Monday, October 5, 2009

Reach out and touch faith.

It was one of those weekend evenings when I happened to be at the office downtown for work. I don't remember exactly what I was doing at work that Sunday (was it a Sunday?), but I do remember vividly the trip home on the Red Line. In typical Sunday CTA fashion, I had been waiting longer than I'd like to have for the northbound train at the State/Lake subway platform. In a not-so-typical fashion, when the train arrived I got one of those seats I love: a single facing sideways so you don't have to pretend you're skinnier than you are to share a seat when you were just trying to get home at the end of a seven day work week.


As I pulled out my book--What is the What was it?--i noticed almost immediately the woman across from me: a pleasant looking woman of Asian descent in a red t-shirt, sitting in CTA's version of a love seat, facing forward. As any metropolitan-ite will tell you, after a month or so riding public transit you've pretty much seen everything. Having been a faithful Red Liner for going on four years, this is doubly the case. Being a not-so-typical Sunday afternoon, however, what this woman was doing captivated the hell out of me.

I let my book rest on my lap as I watched this person diligently learn the prayers of the rosary. With a brand-new set of prayer beads and a shiny new prayer pamphlet, she memorized portions of the prayer, quizzed herself, put the pamphlet away to practice and started all over again. This women's newfound sense of faith, or perhaps newfound sense of Catholicism really perked up the atheist in me.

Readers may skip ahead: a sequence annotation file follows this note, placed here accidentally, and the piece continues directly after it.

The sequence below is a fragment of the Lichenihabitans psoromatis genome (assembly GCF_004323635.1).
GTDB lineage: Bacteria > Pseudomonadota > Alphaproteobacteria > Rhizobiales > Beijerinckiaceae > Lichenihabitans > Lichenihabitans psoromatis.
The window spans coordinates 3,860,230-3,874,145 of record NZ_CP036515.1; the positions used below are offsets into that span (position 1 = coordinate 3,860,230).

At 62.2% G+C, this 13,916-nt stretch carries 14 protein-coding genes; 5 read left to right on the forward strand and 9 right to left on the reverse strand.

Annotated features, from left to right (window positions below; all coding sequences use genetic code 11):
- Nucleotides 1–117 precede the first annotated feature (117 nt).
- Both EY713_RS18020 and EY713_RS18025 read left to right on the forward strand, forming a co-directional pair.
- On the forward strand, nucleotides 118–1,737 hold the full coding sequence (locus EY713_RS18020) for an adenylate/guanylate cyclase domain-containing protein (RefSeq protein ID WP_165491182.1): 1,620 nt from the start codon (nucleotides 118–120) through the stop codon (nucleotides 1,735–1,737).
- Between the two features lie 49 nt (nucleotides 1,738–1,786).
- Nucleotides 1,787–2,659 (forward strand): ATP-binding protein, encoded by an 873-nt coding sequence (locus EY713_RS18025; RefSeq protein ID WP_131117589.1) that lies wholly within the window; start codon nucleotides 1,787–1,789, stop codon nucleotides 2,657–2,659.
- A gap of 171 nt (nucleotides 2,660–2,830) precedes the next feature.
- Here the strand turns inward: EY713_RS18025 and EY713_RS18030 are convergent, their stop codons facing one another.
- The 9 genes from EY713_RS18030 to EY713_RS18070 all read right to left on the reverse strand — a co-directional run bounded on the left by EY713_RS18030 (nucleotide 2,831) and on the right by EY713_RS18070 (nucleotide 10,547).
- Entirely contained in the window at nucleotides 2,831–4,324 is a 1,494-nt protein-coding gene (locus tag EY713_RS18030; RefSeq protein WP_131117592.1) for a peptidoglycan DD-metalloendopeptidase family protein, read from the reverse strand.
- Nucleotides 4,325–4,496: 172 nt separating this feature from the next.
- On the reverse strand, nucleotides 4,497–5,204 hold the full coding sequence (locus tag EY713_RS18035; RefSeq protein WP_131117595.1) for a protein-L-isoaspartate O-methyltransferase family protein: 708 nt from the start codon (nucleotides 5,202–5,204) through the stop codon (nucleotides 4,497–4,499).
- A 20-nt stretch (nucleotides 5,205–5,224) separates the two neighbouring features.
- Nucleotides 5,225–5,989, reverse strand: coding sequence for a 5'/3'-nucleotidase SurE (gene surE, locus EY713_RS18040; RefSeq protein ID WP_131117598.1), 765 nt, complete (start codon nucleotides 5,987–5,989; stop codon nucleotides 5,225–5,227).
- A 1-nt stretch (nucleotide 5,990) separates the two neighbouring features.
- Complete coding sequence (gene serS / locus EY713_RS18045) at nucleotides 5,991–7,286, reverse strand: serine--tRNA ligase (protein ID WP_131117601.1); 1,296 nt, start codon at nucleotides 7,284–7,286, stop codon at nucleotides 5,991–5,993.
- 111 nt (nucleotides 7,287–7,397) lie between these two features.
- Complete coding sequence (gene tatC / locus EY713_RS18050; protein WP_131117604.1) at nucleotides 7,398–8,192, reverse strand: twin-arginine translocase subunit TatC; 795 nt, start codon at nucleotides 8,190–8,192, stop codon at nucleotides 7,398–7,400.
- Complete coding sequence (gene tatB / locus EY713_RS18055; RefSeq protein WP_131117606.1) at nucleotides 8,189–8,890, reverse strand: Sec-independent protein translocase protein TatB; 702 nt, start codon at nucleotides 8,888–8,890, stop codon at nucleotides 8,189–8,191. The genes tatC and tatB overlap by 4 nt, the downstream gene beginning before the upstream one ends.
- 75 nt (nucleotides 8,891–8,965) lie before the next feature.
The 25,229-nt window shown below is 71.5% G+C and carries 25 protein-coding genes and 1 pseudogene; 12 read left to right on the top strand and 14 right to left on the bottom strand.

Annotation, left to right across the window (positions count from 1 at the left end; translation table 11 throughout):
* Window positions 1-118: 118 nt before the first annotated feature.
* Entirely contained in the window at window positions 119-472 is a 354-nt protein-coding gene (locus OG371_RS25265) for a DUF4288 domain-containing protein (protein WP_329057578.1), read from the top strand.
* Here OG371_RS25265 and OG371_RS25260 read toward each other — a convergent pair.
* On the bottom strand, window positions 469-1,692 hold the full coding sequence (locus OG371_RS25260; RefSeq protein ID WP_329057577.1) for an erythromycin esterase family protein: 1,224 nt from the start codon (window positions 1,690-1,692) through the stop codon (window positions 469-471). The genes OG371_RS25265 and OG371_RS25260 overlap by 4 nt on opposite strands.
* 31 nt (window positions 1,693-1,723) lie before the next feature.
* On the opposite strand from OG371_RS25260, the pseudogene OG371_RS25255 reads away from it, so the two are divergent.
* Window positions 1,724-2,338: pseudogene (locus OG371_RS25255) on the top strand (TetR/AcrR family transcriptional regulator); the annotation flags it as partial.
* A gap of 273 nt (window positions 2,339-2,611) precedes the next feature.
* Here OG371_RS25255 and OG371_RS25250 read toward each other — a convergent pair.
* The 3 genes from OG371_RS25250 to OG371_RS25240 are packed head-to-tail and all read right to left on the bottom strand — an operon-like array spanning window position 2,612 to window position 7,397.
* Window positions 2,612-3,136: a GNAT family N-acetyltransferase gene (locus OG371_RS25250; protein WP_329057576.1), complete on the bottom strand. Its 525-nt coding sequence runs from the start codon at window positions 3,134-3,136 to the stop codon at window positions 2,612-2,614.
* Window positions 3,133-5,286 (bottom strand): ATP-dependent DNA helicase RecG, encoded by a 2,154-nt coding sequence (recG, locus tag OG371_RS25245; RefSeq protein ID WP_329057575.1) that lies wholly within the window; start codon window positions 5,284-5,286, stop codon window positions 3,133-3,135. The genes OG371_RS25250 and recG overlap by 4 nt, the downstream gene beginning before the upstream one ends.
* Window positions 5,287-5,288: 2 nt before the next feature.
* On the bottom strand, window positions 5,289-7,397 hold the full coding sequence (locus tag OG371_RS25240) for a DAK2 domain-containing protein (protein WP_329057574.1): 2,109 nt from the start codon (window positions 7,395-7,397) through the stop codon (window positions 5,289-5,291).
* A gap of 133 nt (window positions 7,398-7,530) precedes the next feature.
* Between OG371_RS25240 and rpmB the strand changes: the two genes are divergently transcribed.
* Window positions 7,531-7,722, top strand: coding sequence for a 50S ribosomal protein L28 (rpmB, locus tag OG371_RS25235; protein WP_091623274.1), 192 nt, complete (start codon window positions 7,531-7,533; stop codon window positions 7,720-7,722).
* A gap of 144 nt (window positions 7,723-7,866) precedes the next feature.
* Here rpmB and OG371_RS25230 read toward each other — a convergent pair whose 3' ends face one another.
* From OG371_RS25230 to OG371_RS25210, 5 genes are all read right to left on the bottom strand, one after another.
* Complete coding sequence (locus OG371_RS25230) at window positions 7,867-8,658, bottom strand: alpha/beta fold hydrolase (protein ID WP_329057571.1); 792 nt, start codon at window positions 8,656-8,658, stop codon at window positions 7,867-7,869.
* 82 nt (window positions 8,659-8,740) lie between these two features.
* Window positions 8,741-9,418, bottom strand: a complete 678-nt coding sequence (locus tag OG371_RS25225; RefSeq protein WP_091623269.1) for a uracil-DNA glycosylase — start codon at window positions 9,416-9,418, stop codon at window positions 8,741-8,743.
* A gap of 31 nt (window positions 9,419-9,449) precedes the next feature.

I don't know if the upcoming "music plays" (as we called them at the time) for The Ruckus were in my mind at that point or not, but Depeche Mode's "Personal Jesus" began to play as if it had replaced the announcements everyone has memorized booming from the train's loud speaker.

I didn't write my short play based on that song and commute until several weeks later. This was my first foray into the world of playwriting. It scared the shit out of me. I like the end result. Come see Tell It & Speak It & Think It & Breathe It Let me know what you think.

2 comments:

Bridget said...

I love the how the play came to be. As your director, these stories that keep popping up surrounding your script are priceless. Thanks for posting.

NYD said...

Only on the L...

... and hundreds of other public transit systems across the earth...